Alhousseini Anivolla first came to us with the Niger-based Tuareg guitar band Etran Finatawa. This, his second solo album, was recorded in North Wales with producer/bass player Colin Bass, a veteran of many fine global music projects over the years. Bass guitar aside, Anivolla plays and sings everything here, creating the illusion of a finely tuned, highly disciplined combo. The result is elegant blends of acoustic and electric guitars, often three at once, hand percussion and Anivolla’s deep, grainy voice commanding center stage, mostly alone, with hypnotic, chant-like melodies.
The sparseness of the soundscape creates a sense of ease and levity, but the subjects Anivolla sings about are profound. Preoccupation with the Tuareg people’s woes, especially since the messy rebellion of 2012-13 in northern Mali, is ever present. The CD notes observe that 400,000 people remain in refugee camps in the aftermath of that still simmering conflict. But these are not political songs. They call for something at once deeper and more practical than “independence.” The recurring theme is that people have forgotten or lost their identity and culture, and need to unify to overcome divisive quarrels. These are themes you might hear from any number of other Tuareg bands—Tinariwen, Tamikrest, Terakaft—but the difference here is that the perspective feels personal. These are ruminations, not of a clan or a band, but of one person, a wanderer, a nomad, a “walking man,” as Anivolla titled his first solo album.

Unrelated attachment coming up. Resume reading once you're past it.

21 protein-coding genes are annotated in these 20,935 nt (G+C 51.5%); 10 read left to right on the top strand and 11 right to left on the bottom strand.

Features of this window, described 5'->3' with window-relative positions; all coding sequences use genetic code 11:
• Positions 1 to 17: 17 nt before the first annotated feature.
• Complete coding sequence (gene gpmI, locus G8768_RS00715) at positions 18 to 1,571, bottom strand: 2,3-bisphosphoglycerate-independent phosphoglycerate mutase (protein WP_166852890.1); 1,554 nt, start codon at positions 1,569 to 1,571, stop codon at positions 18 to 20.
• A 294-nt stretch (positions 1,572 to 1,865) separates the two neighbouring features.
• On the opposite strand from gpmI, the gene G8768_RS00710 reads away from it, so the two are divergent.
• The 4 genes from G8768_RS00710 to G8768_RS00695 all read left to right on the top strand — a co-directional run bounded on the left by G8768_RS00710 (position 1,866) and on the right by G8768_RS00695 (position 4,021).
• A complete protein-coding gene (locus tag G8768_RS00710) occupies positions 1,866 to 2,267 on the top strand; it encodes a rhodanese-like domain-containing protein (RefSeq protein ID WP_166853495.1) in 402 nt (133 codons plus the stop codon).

Rarely have such weighty expressions of desperation, frustration and anger felt so gentle. The opener “Tamejaradetin” plays as ambling acoustic guitar folk, with a plea that people “speak the truth…honest as the morning light.” Picking up the pace and thickening the sound with clean electric guitar melodies, “Chet Azawad” namechecks the desert region that was briefly the name of an independent territory in northern Mali. But the words here don’t express an aspiration to reclaim Azawad as a nation, rather the pain and confusion that prevails in its place today. “Osas (It’s Time)” rolls in 12/8 time and a minor key with Anivolla almost speaking as he calls for peace and “laws to protect us.”
There are wistful notes of regret and reflection as in the slow, meditative “Idinite,” which questions whether “we” might have “ourselves to blame for what we are experiencing.” The energetic closer “Toumast Enkere,” with its tinde drum and calabash drive and its long concluding guitar jam, goes further with a scold to people who are “gullible” and “blind,” allowing themselves to be lured into conflict and division.
Recording without a band from the remove of a studio in the U.K., Anivolla might risk too much distance from his subject. But solitude seems to focus him. After all, separation is the central fact of nomadism. In the end, this album succeeds because the artist has such a deep need to say what’s on his mind, and knows exactly how to do it, without any need of artifice or reinvention.